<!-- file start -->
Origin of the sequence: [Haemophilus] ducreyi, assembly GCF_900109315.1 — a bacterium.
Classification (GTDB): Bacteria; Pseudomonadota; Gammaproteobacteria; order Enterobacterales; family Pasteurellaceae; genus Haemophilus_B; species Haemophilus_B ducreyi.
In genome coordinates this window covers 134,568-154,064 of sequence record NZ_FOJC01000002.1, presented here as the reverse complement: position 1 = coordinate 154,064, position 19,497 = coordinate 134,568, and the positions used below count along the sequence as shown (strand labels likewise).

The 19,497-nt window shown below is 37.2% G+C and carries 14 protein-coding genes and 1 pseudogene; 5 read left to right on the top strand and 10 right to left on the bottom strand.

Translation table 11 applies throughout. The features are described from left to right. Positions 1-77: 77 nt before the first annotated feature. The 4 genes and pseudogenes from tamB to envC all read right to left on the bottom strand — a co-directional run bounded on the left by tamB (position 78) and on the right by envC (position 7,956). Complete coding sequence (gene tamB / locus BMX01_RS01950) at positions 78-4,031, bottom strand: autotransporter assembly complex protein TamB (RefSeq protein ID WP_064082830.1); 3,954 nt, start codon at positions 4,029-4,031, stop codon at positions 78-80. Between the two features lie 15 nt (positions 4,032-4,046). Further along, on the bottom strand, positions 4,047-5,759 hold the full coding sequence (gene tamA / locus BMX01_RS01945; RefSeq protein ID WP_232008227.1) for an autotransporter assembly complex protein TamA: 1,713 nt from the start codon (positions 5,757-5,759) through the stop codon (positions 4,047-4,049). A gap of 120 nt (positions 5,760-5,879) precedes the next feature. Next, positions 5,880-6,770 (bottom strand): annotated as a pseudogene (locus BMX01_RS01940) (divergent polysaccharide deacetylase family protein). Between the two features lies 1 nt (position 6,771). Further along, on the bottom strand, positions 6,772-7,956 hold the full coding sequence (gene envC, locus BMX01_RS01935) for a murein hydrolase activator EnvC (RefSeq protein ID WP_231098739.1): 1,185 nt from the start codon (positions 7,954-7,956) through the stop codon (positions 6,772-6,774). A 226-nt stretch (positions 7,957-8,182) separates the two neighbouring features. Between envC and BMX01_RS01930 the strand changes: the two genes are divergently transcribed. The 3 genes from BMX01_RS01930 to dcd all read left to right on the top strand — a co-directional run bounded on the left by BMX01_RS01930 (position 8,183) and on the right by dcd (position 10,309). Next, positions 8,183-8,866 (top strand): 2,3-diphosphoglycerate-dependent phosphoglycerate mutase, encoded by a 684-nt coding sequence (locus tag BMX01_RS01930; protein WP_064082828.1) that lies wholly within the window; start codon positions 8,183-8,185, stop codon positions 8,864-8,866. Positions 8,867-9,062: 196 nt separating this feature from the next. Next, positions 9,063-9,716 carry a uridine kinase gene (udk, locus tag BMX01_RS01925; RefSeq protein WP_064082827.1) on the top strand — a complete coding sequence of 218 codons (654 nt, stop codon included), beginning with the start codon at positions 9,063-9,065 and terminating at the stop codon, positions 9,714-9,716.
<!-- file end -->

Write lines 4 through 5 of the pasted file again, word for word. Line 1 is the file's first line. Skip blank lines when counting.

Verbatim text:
The 19,497-nt window shown below is 37.2% G+C and carries 14 protein-coding genes and 1 pseudogene; 5 read left to right on the top strand and 10 right to left on the bottom strand.

Translation table 11 applies throughout. The features are described from left to right. Positions 1-77: 77 nt before the first annotated feature. The 4 genes and pseudogenes from tamB to envC all read right to left on the bottom strand — a co-directional run bounded on the left by tamB (position 78) and on the right by envC (position 7,956). Complete coding sequence (gene tamB / locus BMX01_RS01950) at positions 78-4,031, bottom strand: autotransporter assembly complex protein TamB (RefSeq protein ID WP_064082830.1); 3,954 nt, start codon at positions 4,029-4,031, stop codon at positions 78-80. Between the two features lie 15 nt (positions 4,032-4,046). Further along, on the bottom strand, positions 4,047-5,759 hold the full coding sequence (gene tamA / locus BMX01_RS01945; RefSeq protein ID WP_232008227.1) for an autotransporter assembly complex protein TamA: 1,713 nt from the start codon (positions 5,757-5,759) through the stop codon (positions 4,047-4,049). A gap of 120 nt (positions 5,760-5,879) precedes the next feature. Next, positions 5,880-6,770 (bottom strand): annotated as a pseudogene (locus BMX01_RS01940) (divergent polysaccharide deacetylase family protein). Between the two features lies 1 nt (position 6,771). Further along, on the bottom strand, positions 6,772-7,956 hold the full coding sequence (gene envC, locus BMX01_RS01935) for a murein hydrolase activator EnvC (RefSeq protein ID WP_231098739.1): 1,185 nt from the start codon (positions 7,954-7,956) through the stop codon (positions 6,772-6,774). A 226-nt stretch (positions 7,957-8,182) separates the two neighbouring features. Between envC and BMX01_RS01930 the strand changes: the two genes are divergently transcribed. The 3 genes from BMX01_RS01930 to dcd all read left to right on the top strand — a co-directional run bounded on the left by BMX01_RS01930 (position 8,183) and on the right by dcd (position 10,309). Next, positions 8,183-8,866 (top strand): 2,3-diphosphoglycerate-dependent phosphoglycerate mutase, encoded by a 684-nt coding sequence (locus tag BMX01_RS01930; protein WP_064082828.1) that lies wholly within the window; start codon positions 8,183-8,185, stop codon positions 8,864-8,866. Positions 8,867-9,062: 196 nt separating this feature from the next. Next, positions 9,063-9,716 carry a uridine kinase gene (udk, locus tag BMX01_RS01925; RefSeq protein WP_064082827.1) on the top strand — a complete coding sequence of 218 codons (654 nt, stop codon included), beginning with the start codon at positions 9,063-9,065 and terminating at the stop codon, positions 9,714-9,716.